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July 31, 2008

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Special Report: Hunting Gets A Boost from The White House

*A special report by Jay Cassell

If you're concerned about the future of hunting in this country, then you might want to pay attention to what's going on in Washington later this month, when a group of government agencies and conservation organizations will meet to issue far-reaching blueprints for hunting and wildlife conservation. It's called the 2008 White House Conference on North American Wildlife Policy, and it will impact hunters across the country for at least the next 10 years.

The wheels for this policy initiative were put into motion on August 16, 2007, when President Bush issued an Executive Order, "The Facilitation of Hunting Heritage and Wildlife Conservation".  The purpose was to direct Federal agencies to 'facilitate the expansion and enhancement of hunting opportunities and the management of game species and their habitat.' This is a good thing for hunters, intended to preserve one of our nation's most deeply rooted traditions.

At the President's direction, the policy recommendations will be put together by the Secretaries of the Departments of the Interior and Agriculture and the Council for Environmental Quality (CEQ), with consultation provided by the Sporting Conservation Council (SCC) and other concerned groups. Many of the policies will be based on scientific white papers that were presented last April and which cover such topics as hunting access, wildlife management on Federal, state and tribal lands, funding for conservation, habitat management, and how to perpetuate hunter traditions. It will be called the Recreational Hunting and Wildlife Resource Conservation Plan. If you hunt, it will affect you.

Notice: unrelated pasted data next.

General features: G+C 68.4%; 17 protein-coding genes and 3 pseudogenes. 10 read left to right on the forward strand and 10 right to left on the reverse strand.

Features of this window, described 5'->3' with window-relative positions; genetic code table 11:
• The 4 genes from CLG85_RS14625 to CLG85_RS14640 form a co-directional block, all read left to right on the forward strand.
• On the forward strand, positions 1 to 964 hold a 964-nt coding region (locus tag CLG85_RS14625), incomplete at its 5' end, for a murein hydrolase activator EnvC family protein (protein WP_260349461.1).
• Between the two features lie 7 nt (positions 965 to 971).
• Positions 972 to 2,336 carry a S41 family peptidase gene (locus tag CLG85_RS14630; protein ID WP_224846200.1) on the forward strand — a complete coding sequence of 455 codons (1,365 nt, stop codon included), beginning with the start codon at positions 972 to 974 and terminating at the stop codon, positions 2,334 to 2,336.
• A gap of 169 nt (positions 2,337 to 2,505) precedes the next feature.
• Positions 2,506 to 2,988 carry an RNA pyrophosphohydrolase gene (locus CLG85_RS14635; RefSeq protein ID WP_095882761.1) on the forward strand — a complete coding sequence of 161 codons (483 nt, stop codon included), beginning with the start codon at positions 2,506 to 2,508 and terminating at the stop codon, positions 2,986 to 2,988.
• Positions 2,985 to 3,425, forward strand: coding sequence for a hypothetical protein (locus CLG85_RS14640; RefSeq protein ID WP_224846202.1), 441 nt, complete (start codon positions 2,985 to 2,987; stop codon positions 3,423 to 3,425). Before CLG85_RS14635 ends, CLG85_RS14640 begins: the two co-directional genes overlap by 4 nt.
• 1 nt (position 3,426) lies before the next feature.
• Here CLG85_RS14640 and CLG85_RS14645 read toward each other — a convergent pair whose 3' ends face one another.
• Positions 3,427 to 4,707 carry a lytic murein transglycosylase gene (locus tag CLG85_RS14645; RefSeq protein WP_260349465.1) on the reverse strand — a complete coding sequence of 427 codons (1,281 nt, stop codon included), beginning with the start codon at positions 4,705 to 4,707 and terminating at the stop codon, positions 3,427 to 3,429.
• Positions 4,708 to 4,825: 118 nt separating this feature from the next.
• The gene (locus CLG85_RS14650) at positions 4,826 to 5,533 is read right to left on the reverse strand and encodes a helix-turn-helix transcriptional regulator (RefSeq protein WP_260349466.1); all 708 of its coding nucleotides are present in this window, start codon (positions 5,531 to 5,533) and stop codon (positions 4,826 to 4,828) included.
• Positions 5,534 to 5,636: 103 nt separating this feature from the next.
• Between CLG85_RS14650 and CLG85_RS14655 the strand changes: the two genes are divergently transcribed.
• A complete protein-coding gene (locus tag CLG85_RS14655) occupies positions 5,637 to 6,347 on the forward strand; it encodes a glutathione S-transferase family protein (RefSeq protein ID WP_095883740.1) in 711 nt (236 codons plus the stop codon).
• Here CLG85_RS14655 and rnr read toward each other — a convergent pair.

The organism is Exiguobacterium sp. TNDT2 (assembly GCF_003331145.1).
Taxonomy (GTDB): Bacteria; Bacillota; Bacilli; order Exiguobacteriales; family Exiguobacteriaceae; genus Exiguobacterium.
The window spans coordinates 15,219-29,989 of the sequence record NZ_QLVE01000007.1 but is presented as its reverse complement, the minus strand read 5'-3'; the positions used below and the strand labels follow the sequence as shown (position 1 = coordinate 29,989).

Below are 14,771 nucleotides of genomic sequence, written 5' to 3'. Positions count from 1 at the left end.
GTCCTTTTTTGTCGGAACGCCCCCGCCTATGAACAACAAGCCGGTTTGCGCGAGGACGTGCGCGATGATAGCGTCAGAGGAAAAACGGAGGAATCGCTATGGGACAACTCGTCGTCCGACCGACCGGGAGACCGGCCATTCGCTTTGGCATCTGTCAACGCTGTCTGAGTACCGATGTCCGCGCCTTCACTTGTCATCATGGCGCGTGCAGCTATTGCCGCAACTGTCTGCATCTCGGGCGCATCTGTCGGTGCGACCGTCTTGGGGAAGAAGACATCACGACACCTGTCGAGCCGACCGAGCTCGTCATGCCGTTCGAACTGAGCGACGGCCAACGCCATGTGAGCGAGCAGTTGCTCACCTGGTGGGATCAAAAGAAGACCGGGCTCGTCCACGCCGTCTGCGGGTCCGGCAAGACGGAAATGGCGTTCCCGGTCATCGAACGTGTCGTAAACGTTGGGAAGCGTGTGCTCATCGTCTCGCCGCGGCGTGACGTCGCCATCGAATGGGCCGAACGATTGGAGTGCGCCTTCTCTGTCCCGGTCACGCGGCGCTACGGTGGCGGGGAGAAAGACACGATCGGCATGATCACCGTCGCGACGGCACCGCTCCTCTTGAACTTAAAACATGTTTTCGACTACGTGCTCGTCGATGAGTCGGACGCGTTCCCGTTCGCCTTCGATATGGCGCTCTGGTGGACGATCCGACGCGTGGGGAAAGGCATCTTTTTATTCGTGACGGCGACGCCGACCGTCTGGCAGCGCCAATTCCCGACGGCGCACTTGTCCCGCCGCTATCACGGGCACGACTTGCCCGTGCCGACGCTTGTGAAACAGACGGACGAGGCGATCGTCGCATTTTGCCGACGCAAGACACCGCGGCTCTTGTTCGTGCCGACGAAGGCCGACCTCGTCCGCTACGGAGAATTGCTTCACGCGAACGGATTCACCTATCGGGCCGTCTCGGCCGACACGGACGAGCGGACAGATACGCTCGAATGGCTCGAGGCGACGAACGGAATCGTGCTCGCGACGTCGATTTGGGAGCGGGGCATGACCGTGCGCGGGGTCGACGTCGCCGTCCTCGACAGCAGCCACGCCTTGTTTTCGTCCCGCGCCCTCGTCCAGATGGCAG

"We will ultimately have one action plan that will have an effect for the next 10 years," Dirk Kempthorne, Secretary of the Interior, told me in an interview on the Hill this past May.  I was there to attend a reception commemorating the 100th Anniversary of the 1908 White House Conference on Conservation, when President Theodore Roosevelt called the nation's leaders together to discuss natural resource conservation.  "Part of it is to reconnect Americans with the outdoors," Kempthorne said. He went on to explain that plans will be made to not only get Americans back into the outdoors, but also to get young people out there.

"It's not an electronic screen," he said." "There are beautiful things in the outdoors.

"There is a trend line that is down on entry-level hiking, biking, hunting and fishing," he continued. "We want to reverse that. This effort by the President is one of the major steps forward with that. It's intended to lay a foundation for the next 10 years, " said James Connaughton, Chairman of the CEQ.  "Whoever comes into the Presidency, whoever comes into the Congress will be given a strong set of recommendations from the community as to how we carry this work forward."

That's the beauty of the plan: It's bi-partisan, with the head of the CEQ calling for at least one mandatory follow-up meeting of the group every year.

"The most important thing is the ongoing measurement and assessment of our progress. This is really about generating real results over a meaningful period of time."